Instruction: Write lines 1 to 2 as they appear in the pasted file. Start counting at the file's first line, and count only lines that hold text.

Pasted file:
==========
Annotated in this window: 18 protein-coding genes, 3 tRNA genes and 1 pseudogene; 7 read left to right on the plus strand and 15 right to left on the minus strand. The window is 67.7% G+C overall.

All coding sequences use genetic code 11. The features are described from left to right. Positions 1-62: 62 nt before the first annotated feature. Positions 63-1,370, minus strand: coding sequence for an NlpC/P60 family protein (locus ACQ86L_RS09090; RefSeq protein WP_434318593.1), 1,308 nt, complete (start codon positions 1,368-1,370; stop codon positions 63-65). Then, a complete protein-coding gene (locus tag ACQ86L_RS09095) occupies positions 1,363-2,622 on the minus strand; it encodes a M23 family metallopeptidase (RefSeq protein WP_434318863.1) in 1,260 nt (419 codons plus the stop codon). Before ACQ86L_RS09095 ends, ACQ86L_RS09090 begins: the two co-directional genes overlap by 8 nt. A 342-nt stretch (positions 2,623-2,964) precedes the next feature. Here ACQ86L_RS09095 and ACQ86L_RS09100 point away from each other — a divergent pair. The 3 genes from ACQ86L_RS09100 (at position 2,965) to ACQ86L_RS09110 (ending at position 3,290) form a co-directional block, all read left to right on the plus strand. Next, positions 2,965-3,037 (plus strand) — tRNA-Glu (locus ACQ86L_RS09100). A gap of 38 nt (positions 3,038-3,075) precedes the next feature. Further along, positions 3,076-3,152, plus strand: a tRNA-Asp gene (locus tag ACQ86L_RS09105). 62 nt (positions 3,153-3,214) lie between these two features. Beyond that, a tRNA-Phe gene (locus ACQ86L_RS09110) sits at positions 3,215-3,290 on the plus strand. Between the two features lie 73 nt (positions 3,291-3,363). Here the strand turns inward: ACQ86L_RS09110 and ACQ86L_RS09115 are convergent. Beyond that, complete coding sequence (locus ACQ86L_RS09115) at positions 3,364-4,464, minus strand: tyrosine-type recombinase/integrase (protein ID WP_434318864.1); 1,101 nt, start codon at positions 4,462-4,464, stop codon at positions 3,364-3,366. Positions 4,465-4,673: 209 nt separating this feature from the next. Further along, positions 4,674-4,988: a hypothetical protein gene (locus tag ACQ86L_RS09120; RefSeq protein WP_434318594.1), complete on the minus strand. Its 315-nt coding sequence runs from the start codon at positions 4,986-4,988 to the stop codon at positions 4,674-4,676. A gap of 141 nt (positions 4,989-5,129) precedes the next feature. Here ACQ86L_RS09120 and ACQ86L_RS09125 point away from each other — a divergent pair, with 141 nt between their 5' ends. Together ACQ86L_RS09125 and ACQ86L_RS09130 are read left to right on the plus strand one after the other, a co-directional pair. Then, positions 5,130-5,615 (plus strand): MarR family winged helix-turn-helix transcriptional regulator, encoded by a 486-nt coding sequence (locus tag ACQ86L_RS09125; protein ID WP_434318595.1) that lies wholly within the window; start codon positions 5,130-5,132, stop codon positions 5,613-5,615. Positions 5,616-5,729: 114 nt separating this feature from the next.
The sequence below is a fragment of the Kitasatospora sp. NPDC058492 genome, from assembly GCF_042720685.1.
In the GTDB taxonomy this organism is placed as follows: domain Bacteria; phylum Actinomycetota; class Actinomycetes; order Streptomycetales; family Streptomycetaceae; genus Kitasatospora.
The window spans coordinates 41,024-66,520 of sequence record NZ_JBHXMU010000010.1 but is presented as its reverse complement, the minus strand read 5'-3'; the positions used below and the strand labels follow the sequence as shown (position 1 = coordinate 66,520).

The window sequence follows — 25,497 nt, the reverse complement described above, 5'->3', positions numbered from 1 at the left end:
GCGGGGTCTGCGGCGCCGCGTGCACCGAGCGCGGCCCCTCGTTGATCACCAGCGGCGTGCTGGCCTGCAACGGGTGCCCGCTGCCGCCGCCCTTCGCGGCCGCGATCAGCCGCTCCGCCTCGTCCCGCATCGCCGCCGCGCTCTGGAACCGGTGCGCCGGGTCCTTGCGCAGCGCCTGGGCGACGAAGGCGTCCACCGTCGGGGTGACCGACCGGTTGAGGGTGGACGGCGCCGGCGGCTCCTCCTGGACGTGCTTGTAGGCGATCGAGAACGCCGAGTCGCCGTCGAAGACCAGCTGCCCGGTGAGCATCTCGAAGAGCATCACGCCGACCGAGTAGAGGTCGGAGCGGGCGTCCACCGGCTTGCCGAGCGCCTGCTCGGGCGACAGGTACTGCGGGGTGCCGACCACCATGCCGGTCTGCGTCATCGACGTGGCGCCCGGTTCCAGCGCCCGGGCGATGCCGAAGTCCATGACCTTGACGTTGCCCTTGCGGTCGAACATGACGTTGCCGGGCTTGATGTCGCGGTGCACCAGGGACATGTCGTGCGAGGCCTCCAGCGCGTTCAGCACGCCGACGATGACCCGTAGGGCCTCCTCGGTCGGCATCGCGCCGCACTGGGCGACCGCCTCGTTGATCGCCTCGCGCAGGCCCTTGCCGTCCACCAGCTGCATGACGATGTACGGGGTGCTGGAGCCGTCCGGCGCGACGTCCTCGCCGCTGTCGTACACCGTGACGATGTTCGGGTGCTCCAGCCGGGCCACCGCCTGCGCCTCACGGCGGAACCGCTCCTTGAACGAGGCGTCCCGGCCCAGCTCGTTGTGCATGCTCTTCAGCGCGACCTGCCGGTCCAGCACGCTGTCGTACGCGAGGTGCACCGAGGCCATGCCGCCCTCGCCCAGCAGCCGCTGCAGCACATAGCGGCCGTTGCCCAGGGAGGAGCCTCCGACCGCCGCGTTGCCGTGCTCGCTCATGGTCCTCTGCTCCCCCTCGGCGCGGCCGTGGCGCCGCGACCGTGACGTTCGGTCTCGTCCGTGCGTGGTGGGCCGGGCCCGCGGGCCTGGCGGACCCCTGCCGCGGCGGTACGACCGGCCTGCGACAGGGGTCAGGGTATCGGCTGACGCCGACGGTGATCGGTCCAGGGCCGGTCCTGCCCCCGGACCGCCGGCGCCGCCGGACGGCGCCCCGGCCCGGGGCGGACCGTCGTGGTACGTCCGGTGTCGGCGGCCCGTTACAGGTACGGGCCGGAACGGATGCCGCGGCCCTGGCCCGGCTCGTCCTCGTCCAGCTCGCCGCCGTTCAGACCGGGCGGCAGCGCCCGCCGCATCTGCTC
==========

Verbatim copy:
Annotated in this window: 18 protein-coding genes, 3 tRNA genes and 1 pseudogene; 7 read left to right on the plus strand and 15 right to left on the minus strand. The window is 67.7% G+C overall.

All coding sequences use genetic code 11. The features are described from left to right. Positions 1-62: 62 nt before the first annotated feature. Positions 63-1,370, minus strand: coding sequence for an NlpC/P60 family protein (locus ACQ86L_RS09090; RefSeq protein WP_434318593.1), 1,308 nt, complete (start codon positions 1,368-1,370; stop codon positions 63-65). Then, a complete protein-coding gene (locus tag ACQ86L_RS09095) occupies positions 1,363-2,622 on the minus strand; it encodes a M23 family metallopeptidase (RefSeq protein WP_434318863.1) in 1,260 nt (419 codons plus the stop codon). Before ACQ86L_RS09095 ends, ACQ86L_RS09090 begins: the two co-directional genes overlap by 8 nt. A 342-nt stretch (positions 2,623-2,964) precedes the next feature. Here ACQ86L_RS09095 and ACQ86L_RS09100 point away from each other — a divergent pair. The 3 genes from ACQ86L_RS09100 (at position 2,965) to ACQ86L_RS09110 (ending at position 3,290) form a co-directional block, all read left to right on the plus strand. Next, positions 2,965-3,037 (plus strand) — tRNA-Glu (locus ACQ86L_RS09100). A gap of 38 nt (positions 3,038-3,075) precedes the next feature. Further along, positions 3,076-3,152, plus strand: a tRNA-Asp gene (locus tag ACQ86L_RS09105). 62 nt (positions 3,153-3,214) lie between these two features. Beyond that, a tRNA-Phe gene (locus ACQ86L_RS09110) sits at positions 3,215-3,290 on the plus strand. Between the two features lie 73 nt (positions 3,291-3,363). Here the strand turns inward: ACQ86L_RS09110 and ACQ86L_RS09115 are convergent. Beyond that, complete coding sequence (locus ACQ86L_RS09115) at positions 3,364-4,464, minus strand: tyrosine-type recombinase/integrase (protein ID WP_434318864.1); 1,101 nt, start codon at positions 4,462-4,464, stop codon at positions 3,364-3,366. Positions 4,465-4,673: 209 nt separating this feature from the next. Further along, positions 4,674-4,988: a hypothetical protein gene (locus tag ACQ86L_RS09120; RefSeq protein WP_434318594.1), complete on the minus strand. Its 315-nt coding sequence runs from the start codon at positions 4,986-4,988 to the stop codon at positions 4,674-4,676. A gap of 141 nt (positions 4,989-5,129) precedes the next feature. Here ACQ86L_RS09120 and ACQ86L_RS09125 point away from each other — a divergent pair, with 141 nt between their 5' ends. Together ACQ86L_RS09125 and ACQ86L_RS09130 are read left to right on the plus strand one after the other, a co-directional pair. Then, positions 5,130-5,615 (plus strand): MarR family winged helix-turn-helix transcriptional regulator, encoded by a 486-nt coding sequence (locus tag ACQ86L_RS09125; protein ID WP_434318595.1) that lies wholly within the window; start codon positions 5,130-5,132, stop codon positions 5,613-5,615. Positions 5,616-5,729: 114 nt separating this feature from the next.